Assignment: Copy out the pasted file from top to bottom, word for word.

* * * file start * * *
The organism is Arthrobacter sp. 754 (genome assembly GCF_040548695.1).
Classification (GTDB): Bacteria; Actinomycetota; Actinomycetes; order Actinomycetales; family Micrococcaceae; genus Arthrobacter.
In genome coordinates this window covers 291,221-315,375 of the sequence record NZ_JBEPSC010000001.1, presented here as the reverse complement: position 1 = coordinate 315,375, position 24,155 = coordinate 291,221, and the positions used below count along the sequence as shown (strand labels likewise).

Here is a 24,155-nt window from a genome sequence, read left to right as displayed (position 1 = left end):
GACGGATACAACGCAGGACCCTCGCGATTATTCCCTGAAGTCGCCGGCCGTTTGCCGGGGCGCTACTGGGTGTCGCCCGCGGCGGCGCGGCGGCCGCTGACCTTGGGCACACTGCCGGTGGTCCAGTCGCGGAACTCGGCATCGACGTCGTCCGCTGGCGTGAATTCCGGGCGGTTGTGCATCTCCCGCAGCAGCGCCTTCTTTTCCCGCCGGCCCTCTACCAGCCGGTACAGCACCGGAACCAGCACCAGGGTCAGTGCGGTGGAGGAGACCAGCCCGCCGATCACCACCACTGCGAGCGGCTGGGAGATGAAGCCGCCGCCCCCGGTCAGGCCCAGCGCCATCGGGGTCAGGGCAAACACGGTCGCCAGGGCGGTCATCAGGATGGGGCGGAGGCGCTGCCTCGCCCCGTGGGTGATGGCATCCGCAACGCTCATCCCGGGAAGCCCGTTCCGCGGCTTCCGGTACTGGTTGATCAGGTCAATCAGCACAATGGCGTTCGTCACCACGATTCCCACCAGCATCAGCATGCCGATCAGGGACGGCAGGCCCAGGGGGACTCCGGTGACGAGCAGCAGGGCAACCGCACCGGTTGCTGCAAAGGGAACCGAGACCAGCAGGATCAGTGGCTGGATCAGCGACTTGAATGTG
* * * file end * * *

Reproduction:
The organism is Arthrobacter sp. 754 (genome assembly GCF_040548695.1).
Classification (GTDB): Bacteria; Actinomycetota; Actinomycetes; order Actinomycetales; family Micrococcaceae; genus Arthrobacter.
In genome coordinates this window covers 291,221-315,375 of the sequence record NZ_JBEPSC010000001.1, presented here as the reverse complement: position 1 = coordinate 315,375, position 24,155 = coordinate 291,221, and the positions used below count along the sequence as shown (strand labels likewise).

Here is a 24,155-nt window from a genome sequence, read left to right as displayed (position 1 = left end):
GACGGATACAACGCAGGACCCTCGCGATTATTCCCTGAAGTCGCCGGCCGTTTGCCGGGGCGCTACTGGGTGTCGCCCGCGGCGGCGCGGCGGCCGCTGACCTTGGGCACACTGCCGGTGGTCCAGTCGCGGAACTCGGCATCGACGTCGTCCGCTGGCGTGAATTCCGGGCGGTTGTGCATCTCCCGCAGCAGCGCCTTCTTTTCCCGCCGGCCCTCTACCAGCCGGTACAGCACCGGAACCAGCACCAGGGTCAGTGCGGTGGAGGAGACCAGCCCGCCGATCACCACCACTGCGAGCGGCTGGGAGATGAAGCCGCCGCCCCCGGTCAGGCCCAGCGCCATCGGGGTCAGGGCAAACACGGTCGCCAGGGCGGTCATCAGGATGGGGCGGAGGCGCTGCCTCGCCCCGTGGGTGATGGCATCCGCAACGCTCATCCCGGGAAGCCCGTTCCGCGGCTTCCGGTACTGGTTGATCAGGTCAATCAGCACAATGGCGTTCGTCACCACGATTCCCACCAGCATCAGCATGCCGATCAGGGACGGCAGGCCCAGGGGGACTCCGGTGACGAGCAGCAGGGCAACCGCACCGGTTGCTGCAAAGGGAACCGAGACCAGCAGGATCAGTGGCTGGATCAGCGACTTGAATGTG